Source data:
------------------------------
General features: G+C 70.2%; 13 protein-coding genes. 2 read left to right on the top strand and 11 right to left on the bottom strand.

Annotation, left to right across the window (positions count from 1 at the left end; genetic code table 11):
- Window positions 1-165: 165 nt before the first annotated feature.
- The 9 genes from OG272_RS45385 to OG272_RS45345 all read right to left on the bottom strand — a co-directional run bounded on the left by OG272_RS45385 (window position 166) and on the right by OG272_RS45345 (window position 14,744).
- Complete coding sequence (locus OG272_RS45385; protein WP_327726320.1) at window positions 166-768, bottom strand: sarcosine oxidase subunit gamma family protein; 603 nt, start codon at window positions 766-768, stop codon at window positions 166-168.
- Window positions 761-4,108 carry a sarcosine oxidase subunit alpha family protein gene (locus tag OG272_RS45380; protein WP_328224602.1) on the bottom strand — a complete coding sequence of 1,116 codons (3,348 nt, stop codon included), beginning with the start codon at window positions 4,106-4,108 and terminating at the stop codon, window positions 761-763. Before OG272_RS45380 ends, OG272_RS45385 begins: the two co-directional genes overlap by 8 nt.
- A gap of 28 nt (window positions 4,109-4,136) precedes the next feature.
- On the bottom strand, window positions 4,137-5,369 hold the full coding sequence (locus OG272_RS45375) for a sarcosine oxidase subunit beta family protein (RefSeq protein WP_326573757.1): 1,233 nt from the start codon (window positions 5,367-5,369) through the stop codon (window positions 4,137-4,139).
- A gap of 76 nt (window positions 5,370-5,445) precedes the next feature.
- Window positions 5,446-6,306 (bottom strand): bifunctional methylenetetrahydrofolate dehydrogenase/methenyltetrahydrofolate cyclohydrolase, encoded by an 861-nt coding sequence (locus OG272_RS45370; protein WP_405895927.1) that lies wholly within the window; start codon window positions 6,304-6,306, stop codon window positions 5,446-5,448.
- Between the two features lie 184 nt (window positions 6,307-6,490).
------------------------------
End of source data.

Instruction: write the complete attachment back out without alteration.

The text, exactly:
General features: G+C 70.2%; 13 protein-coding genes. 2 read left to right on the top strand and 11 right to left on the bottom strand.

Annotation, left to right across the window (positions count from 1 at the left end; genetic code table 11):
- Window positions 1-165: 165 nt before the first annotated feature.
- The 9 genes from OG272_RS45385 to OG272_RS45345 all read right to left on the bottom strand — a co-directional run bounded on the left by OG272_RS45385 (window position 166) and on the right by OG272_RS45345 (window position 14,744).
- Complete coding sequence (locus OG272_RS45385; protein WP_327726320.1) at window positions 166-768, bottom strand: sarcosine oxidase subunit gamma family protein; 603 nt, start codon at window positions 766-768, stop codon at window positions 166-168.
- Window positions 761-4,108 carry a sarcosine oxidase subunit alpha family protein gene (locus tag OG272_RS45380; protein WP_328224602.1) on the bottom strand — a complete coding sequence of 1,116 codons (3,348 nt, stop codon included), beginning with the start codon at window positions 4,106-4,108 and terminating at the stop codon, window positions 761-763. Before OG272_RS45380 ends, OG272_RS45385 begins: the two co-directional genes overlap by 8 nt.
- A gap of 28 nt (window positions 4,109-4,136) precedes the next feature.
- On the bottom strand, window positions 4,137-5,369 hold the full coding sequence (locus OG272_RS45375) for a sarcosine oxidase subunit beta family protein (RefSeq protein WP_326573757.1): 1,233 nt from the start codon (window positions 5,367-5,369) through the stop codon (window positions 4,137-4,139).
- A gap of 76 nt (window positions 5,370-5,445) precedes the next feature.
- Window positions 5,446-6,306 (bottom strand): bifunctional methylenetetrahydrofolate dehydrogenase/methenyltetrahydrofolate cyclohydrolase, encoded by an 861-nt coding sequence (locus OG272_RS45370; protein WP_405895927.1) that lies wholly within the window; start codon window positions 6,304-6,306, stop codon window positions 5,446-5,448.
- Between the two features lie 184 nt (window positions 6,307-6,490).